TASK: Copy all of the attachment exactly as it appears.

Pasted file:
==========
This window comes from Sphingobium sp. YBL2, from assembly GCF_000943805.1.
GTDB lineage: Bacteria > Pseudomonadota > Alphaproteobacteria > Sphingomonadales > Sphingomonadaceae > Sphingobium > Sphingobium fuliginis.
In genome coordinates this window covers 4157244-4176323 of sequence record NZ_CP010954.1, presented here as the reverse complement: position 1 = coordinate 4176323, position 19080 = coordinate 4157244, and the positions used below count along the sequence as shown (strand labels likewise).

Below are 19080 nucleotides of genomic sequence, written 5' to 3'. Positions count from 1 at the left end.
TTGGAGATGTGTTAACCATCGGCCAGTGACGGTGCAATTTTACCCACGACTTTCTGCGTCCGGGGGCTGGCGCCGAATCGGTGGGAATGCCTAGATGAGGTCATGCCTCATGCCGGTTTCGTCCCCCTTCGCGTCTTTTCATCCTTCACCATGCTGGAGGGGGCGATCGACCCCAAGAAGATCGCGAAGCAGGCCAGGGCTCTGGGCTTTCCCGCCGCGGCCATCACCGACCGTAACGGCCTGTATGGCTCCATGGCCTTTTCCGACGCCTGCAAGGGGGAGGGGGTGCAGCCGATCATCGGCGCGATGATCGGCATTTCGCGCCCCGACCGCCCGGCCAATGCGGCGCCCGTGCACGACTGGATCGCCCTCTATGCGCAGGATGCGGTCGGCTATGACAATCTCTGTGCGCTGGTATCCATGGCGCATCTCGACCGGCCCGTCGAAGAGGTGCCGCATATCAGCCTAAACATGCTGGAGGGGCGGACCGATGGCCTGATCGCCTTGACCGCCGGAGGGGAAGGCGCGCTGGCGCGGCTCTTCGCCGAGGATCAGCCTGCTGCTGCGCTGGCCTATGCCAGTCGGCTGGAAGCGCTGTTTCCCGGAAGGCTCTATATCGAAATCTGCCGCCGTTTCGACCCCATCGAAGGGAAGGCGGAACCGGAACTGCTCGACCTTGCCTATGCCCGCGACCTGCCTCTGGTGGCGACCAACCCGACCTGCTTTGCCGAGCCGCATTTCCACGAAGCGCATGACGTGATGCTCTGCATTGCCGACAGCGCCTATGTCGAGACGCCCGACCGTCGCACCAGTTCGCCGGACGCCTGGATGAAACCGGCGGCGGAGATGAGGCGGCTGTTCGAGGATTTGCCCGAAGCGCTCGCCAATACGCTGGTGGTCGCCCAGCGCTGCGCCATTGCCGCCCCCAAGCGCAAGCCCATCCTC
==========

This window comes from Sphingobium sp. YBL2, from assembly GCF_000943805.1.
GTDB lineage: Bacteria > Pseudomonadota > Alphaproteobacteria > Sphingomonadales > Sphingomonadaceae > Sphingobium > Sphingobium fuliginis.
In genome coordinates this window covers 4157244-4176323 of sequence record NZ_CP010954.1, presented here as the reverse complement: position 1 = coordinate 4176323, position 19080 = coordinate 4157244, and the positions used below count along the sequence as shown (strand labels likewise).

Below are 19080 nucleotides of genomic sequence, written 5' to 3'. Positions count from 1 at the left end.
TTGGAGATGTGTTAACCATCGGCCAGTGACGGTGCAATTTTACCCACGACTTTCTGCGTCCGGGGGCTGGCGCCGAATCGGTGGGAATGCCTAGATGAGGTCATGCCTCATGCCGGTTTCGTCCCCCTTCGCGTCTTTTCATCCTTCACCATGCTGGAGGGGGCGATCGACCCCAAGAAGATCGCGAAGCAGGCCAGGGCTCTGGGCTTTCCCGCCGCGGCCATCACCGACCGTAACGGCCTGTATGGCTCCATGGCCTTTTCCGACGCCTGCAAGGGGGAGGGGGTGCAGCCGATCATCGGCGCGATGATCGGCATTTCGCGCCCCGACCGCCCGGCCAATGCGGCGCCCGTGCACGACTGGATCGCCCTCTATGCGCAGGATGCGGTCGGCTATGACAATCTCTGTGCGCTGGTATCCATGGCGCATCTCGACCGGCCCGTCGAAGAGGTGCCGCATATCAGCCTAAACATGCTGGAGGGGCGGACCGATGGCCTGATCGCCTTGACCGCCGGAGGGGAAGGCGCGCTGGCGCGGCTCTTCGCCGAGGATCAGCCTGCTGCTGCGCTGGCCTATGCCAGTCGGCTGGAAGCGCTGTTTCCCGGAAGGCTCTATATCGAAATCTGCCGCCGTTTCGACCCCATCGAAGGGAAGGCGGAACCGGAACTGCTCGACCTTGCCTATGCCCGCGACCTGCCTCTGGTGGCGACCAACCCGACCTGCTTTGCCGAGCCGCATTTCCACGAAGCGCATGACGTGATGCTCTGCATTGCCGACAGCGCCTATGTCGAGACGCCCGACCGTCGCACCAGTTCGCCGGACGCCTGGATGAAACCGGCGGCGGAGATGAGGCGGCTGTTCGAGGATTTGCCCGAAGCGCTCGCCAATACGCTGGTGGTCGCCCAGCGCTGCGCCATTGCCGCCCCCAAGCGCAAGCCCATCCTC